The Court's limited function on review is to determine whether the Commissioner's decision is supported by substantial evidence on the record as a whole and free of legal error. Long v. Chater, 108 F.3d 185, 187 (8th Cir. 1997); see also 42 U.S.C. § 405(g). Substantial evidence is "less than a preponderance, but enough that a reasonable mind might accept it as adequate to support a decision." Cox v. Apfel, 160 F.3d 1203, 1206-07 (8th Cir. 1998) (citing Lawrence v. Chater, 107 F.3d 674, 676 (8th Cir. 1997)). The Commissioner's decision cannot be reversed merely because substantial evidence would have supported an opposite decision. Sultan v. Barnhart, 368 F.3d 857, 863 (8th Cir. 2004). However, "[t]he substantial evidence test employed in reviewing administrative findings is more than a mere search of the record for evidence supporting the [Commissioner's] findings." Gavin v. Heckler, 811 F.2d 1195, 1199 (8th Cir. 1987). "Substantial evidence on the record as a whole'... requires a more scrutinizing analysis." Id. (quoting Smith v. Heckler, 735 F.2d 312, 315 (8th Cir. 1984)). "In reviewing the administrative decision, [t]he substantiality of evidence must take into account whatever in the record fairly detracts from its weight.'" Coleman v. Astrue, 498 F.3d 767, 770 (8th Cir. 2007) (quoting Universal Camera Corp. v. NLRB, 340 U.S. 474, 488 (1951)).


On appeal, Plaintiff argues the ALJ erred in his credibility determination and at step five. Because the ALJ erred at step five, the Court orders remand.

1. Credibility

Plaintiff argues first that the ALJ erred in the credibility determination. The Court finds no error.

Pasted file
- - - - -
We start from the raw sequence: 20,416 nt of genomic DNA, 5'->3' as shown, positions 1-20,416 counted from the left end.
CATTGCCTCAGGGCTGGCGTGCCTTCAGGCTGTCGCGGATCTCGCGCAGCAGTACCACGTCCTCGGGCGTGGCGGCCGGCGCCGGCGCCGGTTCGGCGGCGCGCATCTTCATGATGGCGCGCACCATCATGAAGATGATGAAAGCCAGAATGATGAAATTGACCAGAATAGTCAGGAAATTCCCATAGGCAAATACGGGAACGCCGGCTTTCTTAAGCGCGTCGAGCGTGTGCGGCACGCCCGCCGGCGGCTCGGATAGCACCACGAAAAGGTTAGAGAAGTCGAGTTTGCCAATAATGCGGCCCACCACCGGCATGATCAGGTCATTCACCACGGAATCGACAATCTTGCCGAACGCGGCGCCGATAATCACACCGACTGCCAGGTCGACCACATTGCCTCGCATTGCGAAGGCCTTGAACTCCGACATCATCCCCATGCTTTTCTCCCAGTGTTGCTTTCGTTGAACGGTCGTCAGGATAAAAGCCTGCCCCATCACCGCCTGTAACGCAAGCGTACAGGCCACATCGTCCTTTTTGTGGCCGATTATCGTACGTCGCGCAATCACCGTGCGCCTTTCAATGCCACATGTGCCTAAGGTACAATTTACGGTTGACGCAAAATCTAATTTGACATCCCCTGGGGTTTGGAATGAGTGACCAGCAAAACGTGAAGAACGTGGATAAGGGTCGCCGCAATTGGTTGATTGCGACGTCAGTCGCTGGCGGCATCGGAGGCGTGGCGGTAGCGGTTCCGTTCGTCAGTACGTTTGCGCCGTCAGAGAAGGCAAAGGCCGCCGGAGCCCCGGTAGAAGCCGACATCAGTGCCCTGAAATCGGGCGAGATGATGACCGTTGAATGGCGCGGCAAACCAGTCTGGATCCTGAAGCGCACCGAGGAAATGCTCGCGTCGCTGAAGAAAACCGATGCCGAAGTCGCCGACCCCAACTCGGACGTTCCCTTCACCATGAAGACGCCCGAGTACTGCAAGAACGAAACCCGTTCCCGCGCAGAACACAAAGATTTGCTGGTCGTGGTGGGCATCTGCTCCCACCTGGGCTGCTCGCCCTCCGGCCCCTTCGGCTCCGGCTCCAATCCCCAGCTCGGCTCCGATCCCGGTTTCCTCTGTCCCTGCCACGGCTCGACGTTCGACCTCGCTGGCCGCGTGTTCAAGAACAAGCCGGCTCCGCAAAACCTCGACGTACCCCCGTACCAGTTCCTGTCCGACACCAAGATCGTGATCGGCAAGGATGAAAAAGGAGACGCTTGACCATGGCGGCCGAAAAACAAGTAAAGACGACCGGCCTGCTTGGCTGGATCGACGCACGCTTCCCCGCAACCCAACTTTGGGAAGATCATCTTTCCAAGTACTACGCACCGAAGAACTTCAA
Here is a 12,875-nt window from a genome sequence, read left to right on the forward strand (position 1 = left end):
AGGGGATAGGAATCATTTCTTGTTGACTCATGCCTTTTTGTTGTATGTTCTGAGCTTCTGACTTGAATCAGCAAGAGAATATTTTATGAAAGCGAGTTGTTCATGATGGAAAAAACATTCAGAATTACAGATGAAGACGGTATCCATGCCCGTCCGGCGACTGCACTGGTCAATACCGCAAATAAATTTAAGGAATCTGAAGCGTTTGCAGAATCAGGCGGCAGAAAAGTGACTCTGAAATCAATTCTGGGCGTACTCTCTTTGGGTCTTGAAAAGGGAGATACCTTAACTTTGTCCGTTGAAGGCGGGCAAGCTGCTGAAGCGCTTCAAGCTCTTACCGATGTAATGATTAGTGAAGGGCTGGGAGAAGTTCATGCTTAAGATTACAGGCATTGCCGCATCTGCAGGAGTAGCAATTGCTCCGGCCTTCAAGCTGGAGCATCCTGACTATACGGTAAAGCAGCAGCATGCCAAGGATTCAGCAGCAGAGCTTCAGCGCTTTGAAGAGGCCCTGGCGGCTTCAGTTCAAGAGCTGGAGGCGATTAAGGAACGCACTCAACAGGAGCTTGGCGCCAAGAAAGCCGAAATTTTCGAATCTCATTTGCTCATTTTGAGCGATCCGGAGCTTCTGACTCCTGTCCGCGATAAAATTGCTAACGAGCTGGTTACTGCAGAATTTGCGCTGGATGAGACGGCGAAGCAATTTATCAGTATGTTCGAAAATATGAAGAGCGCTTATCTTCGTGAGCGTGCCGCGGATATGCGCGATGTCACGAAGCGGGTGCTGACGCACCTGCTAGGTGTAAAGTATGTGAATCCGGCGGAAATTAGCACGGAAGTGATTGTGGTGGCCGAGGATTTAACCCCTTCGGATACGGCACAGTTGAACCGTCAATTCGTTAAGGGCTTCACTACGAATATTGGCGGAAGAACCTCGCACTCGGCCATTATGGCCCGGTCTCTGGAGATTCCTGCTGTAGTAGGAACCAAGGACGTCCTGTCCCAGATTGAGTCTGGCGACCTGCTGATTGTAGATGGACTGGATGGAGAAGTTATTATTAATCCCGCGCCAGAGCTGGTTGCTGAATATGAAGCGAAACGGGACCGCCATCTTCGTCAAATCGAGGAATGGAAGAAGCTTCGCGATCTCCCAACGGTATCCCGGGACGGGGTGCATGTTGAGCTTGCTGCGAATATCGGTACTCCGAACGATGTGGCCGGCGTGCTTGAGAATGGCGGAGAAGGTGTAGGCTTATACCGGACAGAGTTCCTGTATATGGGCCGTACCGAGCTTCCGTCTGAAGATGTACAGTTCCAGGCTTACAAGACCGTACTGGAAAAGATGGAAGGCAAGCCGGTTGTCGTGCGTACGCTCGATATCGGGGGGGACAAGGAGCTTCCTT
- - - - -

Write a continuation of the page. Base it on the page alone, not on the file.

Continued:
In considering the credibility of a claimant's subjective complaints, an ALJ must consider the claimant's prior work record and observations by third parties and treating and examining physicians relating to such matters as the following: (1) the claimant's daily activities; (2) the duration, frequency and intensity of the pain; (3) precipitating and aggravating factors; (4) dosage, effectiveness and side effects of medication; and (5) functional restrictions. See Polaski v. Heckler, 739 F.2d 1320, 1322 (8th Cir. 1984). However, the ALJ is not required to discuss each Polaski factor as long as he acknowledges and considers the factors before discounting a claimant's subjective complaints. Halverson v. Astrue, 600 F.3d 922, 932 (8th Cir. 2010) (quoting Moore v. Astrue, 572 F.3d 520, 524 (8th Cir. 2009)). While the ALJ may not disregard subjective pain allegations solely because they are not fully supported by objective medical evidence, see Chamberlain v. Shalala, 47 F.3d 1489, 1494 (8th Cir. 1995), an ALJ is entitled to make a factual determination that a claimant's subjective complaints are not credible in light of objective medical evidence to the contrary. See 20 C.F.R. §§ 416.908, 416.929 (requiring that an individual's subjective complaints of pain alone shall not be conclusive evidence of disability, but must be documented by medical evidence which reasonably could be expected to produce the pain or symptoms alleged). Furthermore, the Court will generally defer to the ALJ's decision to discredit the claimant's complaints if the ALJ gave good reasons for doing so. Halverson, 600 F.3d at 932.

Review of the ALJ's decision shows that he considered the entire record. The Court will not substitute its opinion for that of the ALJ, who is in a better position to assess credibility. Here, the ALJ referred to the Polaski considerations and cited inconsistencies in the record to support his findings. The Court has carefully reviewed the record and determined the ALJ's finding that Plaintiff's ...